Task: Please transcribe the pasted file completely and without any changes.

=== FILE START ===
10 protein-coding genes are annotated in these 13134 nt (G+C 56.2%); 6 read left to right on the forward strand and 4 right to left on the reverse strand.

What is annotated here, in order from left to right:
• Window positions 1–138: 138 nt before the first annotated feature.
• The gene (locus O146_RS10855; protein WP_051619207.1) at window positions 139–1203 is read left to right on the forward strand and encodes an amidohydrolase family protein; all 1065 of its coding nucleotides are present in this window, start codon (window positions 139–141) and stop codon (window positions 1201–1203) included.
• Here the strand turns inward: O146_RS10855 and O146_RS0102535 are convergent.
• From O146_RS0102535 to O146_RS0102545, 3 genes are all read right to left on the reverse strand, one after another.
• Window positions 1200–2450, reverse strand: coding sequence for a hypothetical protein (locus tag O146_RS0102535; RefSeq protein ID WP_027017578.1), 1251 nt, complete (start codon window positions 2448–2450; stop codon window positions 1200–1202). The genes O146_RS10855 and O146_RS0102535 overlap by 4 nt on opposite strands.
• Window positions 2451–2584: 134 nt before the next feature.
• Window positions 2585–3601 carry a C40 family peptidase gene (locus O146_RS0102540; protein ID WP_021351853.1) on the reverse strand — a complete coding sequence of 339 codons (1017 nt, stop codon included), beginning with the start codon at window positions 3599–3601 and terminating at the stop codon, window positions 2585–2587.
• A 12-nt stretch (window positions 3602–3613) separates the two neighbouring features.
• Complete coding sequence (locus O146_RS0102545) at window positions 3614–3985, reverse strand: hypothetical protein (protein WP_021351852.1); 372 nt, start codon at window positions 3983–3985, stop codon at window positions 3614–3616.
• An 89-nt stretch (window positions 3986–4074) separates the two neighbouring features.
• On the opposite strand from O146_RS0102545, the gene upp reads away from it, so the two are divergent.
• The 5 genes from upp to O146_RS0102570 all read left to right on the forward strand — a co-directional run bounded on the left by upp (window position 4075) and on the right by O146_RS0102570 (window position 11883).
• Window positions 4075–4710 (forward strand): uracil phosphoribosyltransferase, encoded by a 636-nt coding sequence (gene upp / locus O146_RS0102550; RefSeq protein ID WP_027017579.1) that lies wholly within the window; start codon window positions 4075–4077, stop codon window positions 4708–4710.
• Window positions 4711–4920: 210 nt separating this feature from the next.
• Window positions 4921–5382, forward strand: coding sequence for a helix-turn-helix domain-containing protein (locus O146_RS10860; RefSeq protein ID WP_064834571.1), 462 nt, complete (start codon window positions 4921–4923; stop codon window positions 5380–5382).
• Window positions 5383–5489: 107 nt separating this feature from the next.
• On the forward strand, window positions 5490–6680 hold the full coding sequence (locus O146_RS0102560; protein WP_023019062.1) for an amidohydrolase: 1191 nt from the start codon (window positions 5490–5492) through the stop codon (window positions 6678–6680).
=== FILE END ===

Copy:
10 protein-coding genes are annotated in these 13134 nt (G+C 56.2%); 6 read left to right on the forward strand and 4 right to left on the reverse strand.

What is annotated here, in order from left to right:
• Window positions 1–138: 138 nt before the first annotated feature.
• The gene (locus O146_RS10855; protein WP_051619207.1) at window positions 139–1203 is read left to right on the forward strand and encodes an amidohydrolase family protein; all 1065 of its coding nucleotides are present in this window, start codon (window positions 139–141) and stop codon (window positions 1201–1203) included.
• Here the strand turns inward: O146_RS10855 and O146_RS0102535 are convergent.
• From O146_RS0102535 to O146_RS0102545, 3 genes are all read right to left on the reverse strand, one after another.
• Window positions 1200–2450, reverse strand: coding sequence for a hypothetical protein (locus tag O146_RS0102535; RefSeq protein ID WP_027017578.1), 1251 nt, complete (start codon window positions 2448–2450; stop codon window positions 1200–1202). The genes O146_RS10855 and O146_RS0102535 overlap by 4 nt on opposite strands.
• Window positions 2451–2584: 134 nt before the next feature.
• Window positions 2585–3601 carry a C40 family peptidase gene (locus O146_RS0102540; protein ID WP_021351853.1) on the reverse strand — a complete coding sequence of 339 codons (1017 nt, stop codon included), beginning with the start codon at window positions 3599–3601 and terminating at the stop codon, window positions 2585–2587.
• A 12-nt stretch (window positions 3602–3613) separates the two neighbouring features.
• Complete coding sequence (locus O146_RS0102545) at window positions 3614–3985, reverse strand: hypothetical protein (protein WP_021351852.1); 372 nt, start codon at window positions 3983–3985, stop codon at window positions 3614–3616.
• An 89-nt stretch (window positions 3986–4074) separates the two neighbouring features.
• On the opposite strand from O146_RS0102545, the gene upp reads away from it, so the two are divergent.
• The 5 genes from upp to O146_RS0102570 all read left to right on the forward strand — a co-directional run bounded on the left by upp (window position 4075) and on the right by O146_RS0102570 (window position 11883).
• Window positions 4075–4710 (forward strand): uracil phosphoribosyltransferase, encoded by a 636-nt coding sequence (gene upp / locus O146_RS0102550; RefSeq protein ID WP_027017579.1) that lies wholly within the window; start codon window positions 4075–4077, stop codon window positions 4708–4710.
• Window positions 4711–4920: 210 nt separating this feature from the next.
• Window positions 4921–5382, forward strand: coding sequence for a helix-turn-helix domain-containing protein (locus O146_RS10860; RefSeq protein ID WP_064834571.1), 462 nt, complete (start codon window positions 4921–4923; stop codon window positions 5380–5382).
• Window positions 5383–5489: 107 nt separating this feature from the next.
• On the forward strand, window positions 5490–6680 hold the full coding sequence (locus O146_RS0102560; protein WP_023019062.1) for an amidohydrolase: 1191 nt from the start codon (window positions 5490–5492) through the stop codon (window positions 6678–6680).